chapter  2
Senecan Beginnings: Titus Andronicus, Richard III, Romeo and Juliet
Pages 22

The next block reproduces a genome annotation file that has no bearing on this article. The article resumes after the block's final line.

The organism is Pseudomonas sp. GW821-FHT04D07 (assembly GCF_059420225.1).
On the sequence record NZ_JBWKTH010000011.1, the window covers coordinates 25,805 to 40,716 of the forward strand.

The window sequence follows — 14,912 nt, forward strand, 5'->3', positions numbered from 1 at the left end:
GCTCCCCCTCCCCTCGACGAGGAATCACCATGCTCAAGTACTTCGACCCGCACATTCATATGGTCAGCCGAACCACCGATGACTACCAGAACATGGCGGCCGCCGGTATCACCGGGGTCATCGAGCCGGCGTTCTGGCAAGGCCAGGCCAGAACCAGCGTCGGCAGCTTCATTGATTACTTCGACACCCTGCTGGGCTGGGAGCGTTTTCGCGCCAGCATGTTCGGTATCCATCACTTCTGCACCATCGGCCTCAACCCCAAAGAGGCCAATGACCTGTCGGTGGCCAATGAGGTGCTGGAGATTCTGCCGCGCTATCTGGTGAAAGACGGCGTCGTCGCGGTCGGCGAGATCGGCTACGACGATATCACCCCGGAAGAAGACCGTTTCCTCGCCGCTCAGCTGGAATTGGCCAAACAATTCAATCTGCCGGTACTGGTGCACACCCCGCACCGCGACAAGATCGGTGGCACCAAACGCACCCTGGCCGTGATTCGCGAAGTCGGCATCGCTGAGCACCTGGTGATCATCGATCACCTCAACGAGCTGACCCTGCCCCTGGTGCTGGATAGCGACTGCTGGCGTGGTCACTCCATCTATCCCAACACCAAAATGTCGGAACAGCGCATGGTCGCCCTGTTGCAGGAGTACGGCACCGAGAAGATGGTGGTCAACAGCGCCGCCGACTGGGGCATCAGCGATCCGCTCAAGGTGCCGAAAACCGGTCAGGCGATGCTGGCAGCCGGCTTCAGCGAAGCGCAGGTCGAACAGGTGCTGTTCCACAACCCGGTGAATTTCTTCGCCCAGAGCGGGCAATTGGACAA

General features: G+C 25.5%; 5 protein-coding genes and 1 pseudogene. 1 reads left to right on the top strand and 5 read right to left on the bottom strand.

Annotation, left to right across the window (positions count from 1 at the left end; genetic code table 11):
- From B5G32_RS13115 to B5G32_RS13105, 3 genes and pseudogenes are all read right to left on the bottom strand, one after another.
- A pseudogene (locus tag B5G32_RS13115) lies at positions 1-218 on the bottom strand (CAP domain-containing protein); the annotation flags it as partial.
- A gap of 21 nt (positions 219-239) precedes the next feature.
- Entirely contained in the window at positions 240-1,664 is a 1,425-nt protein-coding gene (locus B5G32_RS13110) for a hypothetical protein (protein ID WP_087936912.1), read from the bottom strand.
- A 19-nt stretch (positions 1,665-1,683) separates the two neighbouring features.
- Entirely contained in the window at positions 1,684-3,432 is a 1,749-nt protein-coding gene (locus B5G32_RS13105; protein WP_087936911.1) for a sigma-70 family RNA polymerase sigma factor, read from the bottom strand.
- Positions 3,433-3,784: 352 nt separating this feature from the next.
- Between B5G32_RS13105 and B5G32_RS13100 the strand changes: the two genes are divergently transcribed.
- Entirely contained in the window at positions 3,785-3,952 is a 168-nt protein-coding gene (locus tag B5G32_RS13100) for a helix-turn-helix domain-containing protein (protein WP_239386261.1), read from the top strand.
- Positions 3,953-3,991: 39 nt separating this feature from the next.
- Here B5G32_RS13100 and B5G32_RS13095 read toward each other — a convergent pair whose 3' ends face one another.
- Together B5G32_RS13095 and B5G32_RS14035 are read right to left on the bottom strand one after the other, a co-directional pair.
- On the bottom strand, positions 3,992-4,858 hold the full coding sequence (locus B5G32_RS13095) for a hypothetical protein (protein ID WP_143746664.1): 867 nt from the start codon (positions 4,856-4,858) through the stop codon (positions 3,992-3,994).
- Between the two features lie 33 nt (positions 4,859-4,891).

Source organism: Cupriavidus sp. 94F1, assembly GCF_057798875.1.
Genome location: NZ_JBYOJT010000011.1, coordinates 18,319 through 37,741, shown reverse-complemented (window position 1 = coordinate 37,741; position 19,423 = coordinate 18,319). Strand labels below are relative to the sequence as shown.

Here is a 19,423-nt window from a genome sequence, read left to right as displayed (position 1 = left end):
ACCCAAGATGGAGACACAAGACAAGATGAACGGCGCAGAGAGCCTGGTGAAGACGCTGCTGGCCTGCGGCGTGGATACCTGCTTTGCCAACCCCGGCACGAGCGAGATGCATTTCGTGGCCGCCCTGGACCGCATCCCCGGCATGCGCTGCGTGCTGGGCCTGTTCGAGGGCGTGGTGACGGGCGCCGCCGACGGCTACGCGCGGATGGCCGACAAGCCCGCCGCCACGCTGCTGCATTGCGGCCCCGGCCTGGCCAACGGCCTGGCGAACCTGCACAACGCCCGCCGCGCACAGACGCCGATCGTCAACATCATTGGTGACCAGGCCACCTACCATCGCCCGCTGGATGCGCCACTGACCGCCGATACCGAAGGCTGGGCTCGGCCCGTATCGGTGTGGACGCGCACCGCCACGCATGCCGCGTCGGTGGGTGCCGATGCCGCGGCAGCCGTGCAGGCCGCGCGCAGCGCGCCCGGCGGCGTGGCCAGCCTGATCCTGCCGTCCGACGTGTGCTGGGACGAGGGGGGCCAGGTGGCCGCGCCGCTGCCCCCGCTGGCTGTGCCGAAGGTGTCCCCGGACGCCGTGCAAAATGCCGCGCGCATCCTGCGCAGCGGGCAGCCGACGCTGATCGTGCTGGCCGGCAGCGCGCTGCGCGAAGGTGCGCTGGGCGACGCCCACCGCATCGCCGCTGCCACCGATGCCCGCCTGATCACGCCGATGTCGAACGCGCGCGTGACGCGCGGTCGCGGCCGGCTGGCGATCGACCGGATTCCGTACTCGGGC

The action and interest of the Kydian revenge play are sustained by the unsuccessful attempts of the hero to avenge some ghastly crime committed by a diabolical villain. The revenge finally comes as the result of a clever stratagem at the end of the play, but until it does the avenger berates himself for his failure to accomplish his purpose; he goes temporarily mad; a ghost urges him on. His self-abuse and his madness serve only to delay his revenge and heighten the suspense. He has formidable obstacles. He must convince himself of the villain's guilt, and he usually requires an inordinate amount of proof. The villain is wily and strong, and he intrigues against the avenger as fully as he is intrigued against. The final revenge is of a particularly bloody sort, and it usually comes after the avenger has pretended a reconciliation with the villain in order to win his confidence.